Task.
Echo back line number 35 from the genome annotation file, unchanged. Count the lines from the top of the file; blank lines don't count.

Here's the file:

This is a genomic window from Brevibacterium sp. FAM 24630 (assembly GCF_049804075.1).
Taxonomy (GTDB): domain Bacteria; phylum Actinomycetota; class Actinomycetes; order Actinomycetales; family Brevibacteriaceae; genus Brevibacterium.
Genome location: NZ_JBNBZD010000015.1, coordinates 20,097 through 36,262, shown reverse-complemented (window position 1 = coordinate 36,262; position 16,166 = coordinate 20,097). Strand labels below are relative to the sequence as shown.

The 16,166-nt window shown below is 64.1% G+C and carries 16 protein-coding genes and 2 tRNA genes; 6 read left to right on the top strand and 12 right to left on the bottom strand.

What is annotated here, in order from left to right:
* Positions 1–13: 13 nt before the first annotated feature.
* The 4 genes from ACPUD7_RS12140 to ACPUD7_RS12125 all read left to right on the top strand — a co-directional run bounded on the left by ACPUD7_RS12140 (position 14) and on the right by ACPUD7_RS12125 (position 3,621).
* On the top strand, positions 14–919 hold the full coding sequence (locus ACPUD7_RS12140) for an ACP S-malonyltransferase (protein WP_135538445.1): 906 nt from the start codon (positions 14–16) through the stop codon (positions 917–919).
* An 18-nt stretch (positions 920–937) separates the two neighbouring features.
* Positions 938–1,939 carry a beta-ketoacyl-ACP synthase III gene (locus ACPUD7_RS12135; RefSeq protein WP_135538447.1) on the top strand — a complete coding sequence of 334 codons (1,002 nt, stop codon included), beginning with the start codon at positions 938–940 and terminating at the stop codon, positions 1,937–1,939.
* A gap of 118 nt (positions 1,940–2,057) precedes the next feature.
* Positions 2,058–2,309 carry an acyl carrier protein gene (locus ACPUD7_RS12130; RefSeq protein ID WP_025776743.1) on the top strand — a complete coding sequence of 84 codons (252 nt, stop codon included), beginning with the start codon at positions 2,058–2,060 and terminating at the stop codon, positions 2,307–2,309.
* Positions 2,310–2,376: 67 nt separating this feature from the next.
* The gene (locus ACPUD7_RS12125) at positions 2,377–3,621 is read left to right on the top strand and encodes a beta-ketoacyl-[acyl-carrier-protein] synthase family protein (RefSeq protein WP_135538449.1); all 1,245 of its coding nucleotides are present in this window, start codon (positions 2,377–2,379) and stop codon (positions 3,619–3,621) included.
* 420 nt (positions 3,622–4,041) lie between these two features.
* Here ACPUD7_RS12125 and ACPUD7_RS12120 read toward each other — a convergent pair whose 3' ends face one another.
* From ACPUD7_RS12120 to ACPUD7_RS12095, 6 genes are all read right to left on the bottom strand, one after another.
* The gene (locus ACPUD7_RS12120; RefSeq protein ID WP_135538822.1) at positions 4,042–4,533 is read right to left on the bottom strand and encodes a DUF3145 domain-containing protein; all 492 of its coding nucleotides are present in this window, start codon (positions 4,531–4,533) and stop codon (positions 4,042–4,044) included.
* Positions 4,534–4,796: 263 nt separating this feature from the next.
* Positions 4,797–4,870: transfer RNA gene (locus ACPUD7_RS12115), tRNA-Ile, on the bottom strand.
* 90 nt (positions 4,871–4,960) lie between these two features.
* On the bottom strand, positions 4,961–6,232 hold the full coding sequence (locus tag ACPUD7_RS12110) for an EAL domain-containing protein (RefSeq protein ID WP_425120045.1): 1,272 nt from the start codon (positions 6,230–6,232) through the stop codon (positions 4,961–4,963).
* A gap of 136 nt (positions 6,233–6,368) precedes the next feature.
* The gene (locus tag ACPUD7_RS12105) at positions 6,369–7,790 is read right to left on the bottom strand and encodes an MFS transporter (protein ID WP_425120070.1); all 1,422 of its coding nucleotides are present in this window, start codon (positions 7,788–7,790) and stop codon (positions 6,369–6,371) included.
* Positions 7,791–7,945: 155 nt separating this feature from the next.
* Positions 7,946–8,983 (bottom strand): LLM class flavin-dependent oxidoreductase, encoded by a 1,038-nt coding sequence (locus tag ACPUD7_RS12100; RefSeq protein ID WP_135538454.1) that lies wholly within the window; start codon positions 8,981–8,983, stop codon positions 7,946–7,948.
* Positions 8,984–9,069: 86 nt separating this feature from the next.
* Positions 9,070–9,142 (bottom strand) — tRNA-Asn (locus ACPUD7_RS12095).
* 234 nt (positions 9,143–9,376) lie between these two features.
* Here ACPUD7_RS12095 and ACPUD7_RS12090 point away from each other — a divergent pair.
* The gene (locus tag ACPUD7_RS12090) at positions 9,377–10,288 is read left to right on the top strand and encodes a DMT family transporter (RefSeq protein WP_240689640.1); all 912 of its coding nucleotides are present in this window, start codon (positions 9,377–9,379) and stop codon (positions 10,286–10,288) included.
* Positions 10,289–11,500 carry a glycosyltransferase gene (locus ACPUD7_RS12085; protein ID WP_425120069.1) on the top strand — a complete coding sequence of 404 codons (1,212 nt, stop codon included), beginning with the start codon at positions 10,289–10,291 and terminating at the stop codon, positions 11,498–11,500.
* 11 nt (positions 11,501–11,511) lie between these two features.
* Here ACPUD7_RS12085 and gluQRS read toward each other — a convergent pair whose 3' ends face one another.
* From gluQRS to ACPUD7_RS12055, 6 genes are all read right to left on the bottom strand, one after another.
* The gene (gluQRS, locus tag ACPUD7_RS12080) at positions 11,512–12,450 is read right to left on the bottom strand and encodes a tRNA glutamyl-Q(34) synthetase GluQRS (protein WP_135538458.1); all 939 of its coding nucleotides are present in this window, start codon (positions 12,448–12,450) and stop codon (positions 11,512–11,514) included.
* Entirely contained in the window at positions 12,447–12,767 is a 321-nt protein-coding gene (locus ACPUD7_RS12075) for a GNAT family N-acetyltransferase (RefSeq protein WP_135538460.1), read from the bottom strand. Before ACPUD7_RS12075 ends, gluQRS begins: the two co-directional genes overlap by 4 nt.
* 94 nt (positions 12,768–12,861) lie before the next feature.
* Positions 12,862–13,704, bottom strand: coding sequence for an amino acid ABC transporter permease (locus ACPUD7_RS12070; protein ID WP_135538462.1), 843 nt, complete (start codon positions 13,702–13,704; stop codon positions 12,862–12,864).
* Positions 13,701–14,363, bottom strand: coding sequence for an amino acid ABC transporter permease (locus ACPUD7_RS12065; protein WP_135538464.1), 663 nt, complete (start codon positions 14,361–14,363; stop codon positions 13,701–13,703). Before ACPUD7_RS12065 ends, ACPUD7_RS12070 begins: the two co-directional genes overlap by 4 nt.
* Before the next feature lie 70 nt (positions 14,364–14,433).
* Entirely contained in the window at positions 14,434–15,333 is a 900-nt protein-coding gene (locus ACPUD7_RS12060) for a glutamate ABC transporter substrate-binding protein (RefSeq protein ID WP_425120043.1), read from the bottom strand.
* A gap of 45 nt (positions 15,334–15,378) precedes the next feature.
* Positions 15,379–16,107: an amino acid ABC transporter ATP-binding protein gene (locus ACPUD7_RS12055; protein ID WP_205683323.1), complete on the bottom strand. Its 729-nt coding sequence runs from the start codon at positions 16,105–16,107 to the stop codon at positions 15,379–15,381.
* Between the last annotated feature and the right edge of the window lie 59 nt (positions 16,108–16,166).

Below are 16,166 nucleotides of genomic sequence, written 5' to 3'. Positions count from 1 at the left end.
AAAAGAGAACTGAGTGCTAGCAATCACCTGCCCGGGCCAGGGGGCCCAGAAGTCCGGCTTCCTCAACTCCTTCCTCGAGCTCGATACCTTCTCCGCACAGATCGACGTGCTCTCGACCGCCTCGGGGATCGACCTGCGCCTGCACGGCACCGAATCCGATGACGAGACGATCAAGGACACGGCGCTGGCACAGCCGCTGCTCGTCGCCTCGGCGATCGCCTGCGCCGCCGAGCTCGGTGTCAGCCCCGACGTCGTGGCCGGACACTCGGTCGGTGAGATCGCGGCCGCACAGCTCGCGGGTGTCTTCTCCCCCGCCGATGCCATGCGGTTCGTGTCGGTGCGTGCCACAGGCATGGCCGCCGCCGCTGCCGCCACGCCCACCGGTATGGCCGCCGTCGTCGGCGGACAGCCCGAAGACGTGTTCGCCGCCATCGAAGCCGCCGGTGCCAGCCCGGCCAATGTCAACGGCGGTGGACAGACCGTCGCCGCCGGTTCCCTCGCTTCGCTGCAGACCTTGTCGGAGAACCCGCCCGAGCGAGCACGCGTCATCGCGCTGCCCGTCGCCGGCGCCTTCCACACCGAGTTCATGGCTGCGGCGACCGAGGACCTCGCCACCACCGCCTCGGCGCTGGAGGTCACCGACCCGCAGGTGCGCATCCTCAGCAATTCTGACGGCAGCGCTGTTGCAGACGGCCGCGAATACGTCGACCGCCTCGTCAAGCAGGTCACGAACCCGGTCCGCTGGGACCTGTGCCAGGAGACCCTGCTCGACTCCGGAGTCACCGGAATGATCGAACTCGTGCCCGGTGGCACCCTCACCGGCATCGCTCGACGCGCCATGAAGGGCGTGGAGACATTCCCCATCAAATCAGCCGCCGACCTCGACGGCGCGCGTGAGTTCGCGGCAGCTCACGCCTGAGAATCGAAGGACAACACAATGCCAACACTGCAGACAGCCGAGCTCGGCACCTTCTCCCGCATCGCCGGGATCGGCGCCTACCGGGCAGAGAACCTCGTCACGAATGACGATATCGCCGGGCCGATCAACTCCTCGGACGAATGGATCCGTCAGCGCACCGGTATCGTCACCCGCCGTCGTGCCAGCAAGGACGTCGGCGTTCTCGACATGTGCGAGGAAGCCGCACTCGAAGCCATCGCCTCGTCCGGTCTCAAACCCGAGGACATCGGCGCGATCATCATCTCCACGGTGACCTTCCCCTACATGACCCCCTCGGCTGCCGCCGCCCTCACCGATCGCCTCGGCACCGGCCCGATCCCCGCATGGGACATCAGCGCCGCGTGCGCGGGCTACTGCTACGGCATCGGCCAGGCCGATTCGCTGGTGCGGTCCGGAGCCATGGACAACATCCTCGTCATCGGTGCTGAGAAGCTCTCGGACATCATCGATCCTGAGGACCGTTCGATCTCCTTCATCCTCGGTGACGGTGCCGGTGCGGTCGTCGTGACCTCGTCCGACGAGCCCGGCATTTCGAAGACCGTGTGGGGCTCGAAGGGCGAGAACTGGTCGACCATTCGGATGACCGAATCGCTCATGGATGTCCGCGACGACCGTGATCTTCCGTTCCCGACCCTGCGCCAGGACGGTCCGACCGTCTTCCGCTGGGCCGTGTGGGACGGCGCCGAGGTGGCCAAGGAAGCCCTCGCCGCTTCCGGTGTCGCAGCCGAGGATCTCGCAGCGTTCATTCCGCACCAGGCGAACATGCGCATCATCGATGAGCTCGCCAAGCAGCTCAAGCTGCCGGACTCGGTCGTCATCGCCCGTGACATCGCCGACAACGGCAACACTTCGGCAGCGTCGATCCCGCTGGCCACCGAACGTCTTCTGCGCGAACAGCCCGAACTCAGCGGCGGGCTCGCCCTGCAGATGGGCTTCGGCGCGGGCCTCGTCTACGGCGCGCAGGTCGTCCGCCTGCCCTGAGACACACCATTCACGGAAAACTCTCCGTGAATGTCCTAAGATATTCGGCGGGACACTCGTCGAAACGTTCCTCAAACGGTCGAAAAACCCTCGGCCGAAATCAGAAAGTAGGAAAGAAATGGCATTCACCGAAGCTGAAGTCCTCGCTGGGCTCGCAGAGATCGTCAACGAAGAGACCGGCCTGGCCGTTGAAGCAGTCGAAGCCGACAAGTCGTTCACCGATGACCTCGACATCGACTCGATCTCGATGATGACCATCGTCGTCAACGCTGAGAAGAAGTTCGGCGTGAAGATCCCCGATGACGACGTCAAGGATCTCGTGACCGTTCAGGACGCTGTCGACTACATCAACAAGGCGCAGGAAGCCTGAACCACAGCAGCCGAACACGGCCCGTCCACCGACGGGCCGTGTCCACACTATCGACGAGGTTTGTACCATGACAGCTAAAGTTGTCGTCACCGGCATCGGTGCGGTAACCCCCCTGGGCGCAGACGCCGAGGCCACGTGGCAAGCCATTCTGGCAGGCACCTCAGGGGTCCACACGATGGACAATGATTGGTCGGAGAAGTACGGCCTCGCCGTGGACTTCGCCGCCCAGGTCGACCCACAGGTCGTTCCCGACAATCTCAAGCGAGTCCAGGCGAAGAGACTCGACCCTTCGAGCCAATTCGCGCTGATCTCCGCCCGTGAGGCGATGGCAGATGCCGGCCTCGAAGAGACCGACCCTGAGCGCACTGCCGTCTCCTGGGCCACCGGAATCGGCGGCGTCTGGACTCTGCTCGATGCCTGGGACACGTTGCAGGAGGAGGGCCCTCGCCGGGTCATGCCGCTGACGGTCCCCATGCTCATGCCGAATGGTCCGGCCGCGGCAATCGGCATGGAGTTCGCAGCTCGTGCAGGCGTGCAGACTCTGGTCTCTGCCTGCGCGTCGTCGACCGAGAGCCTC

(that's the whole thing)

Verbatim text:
* From gluQRS to ACPUD7_RS12055, 6 genes are all read right to left on the bottom strand, one after another.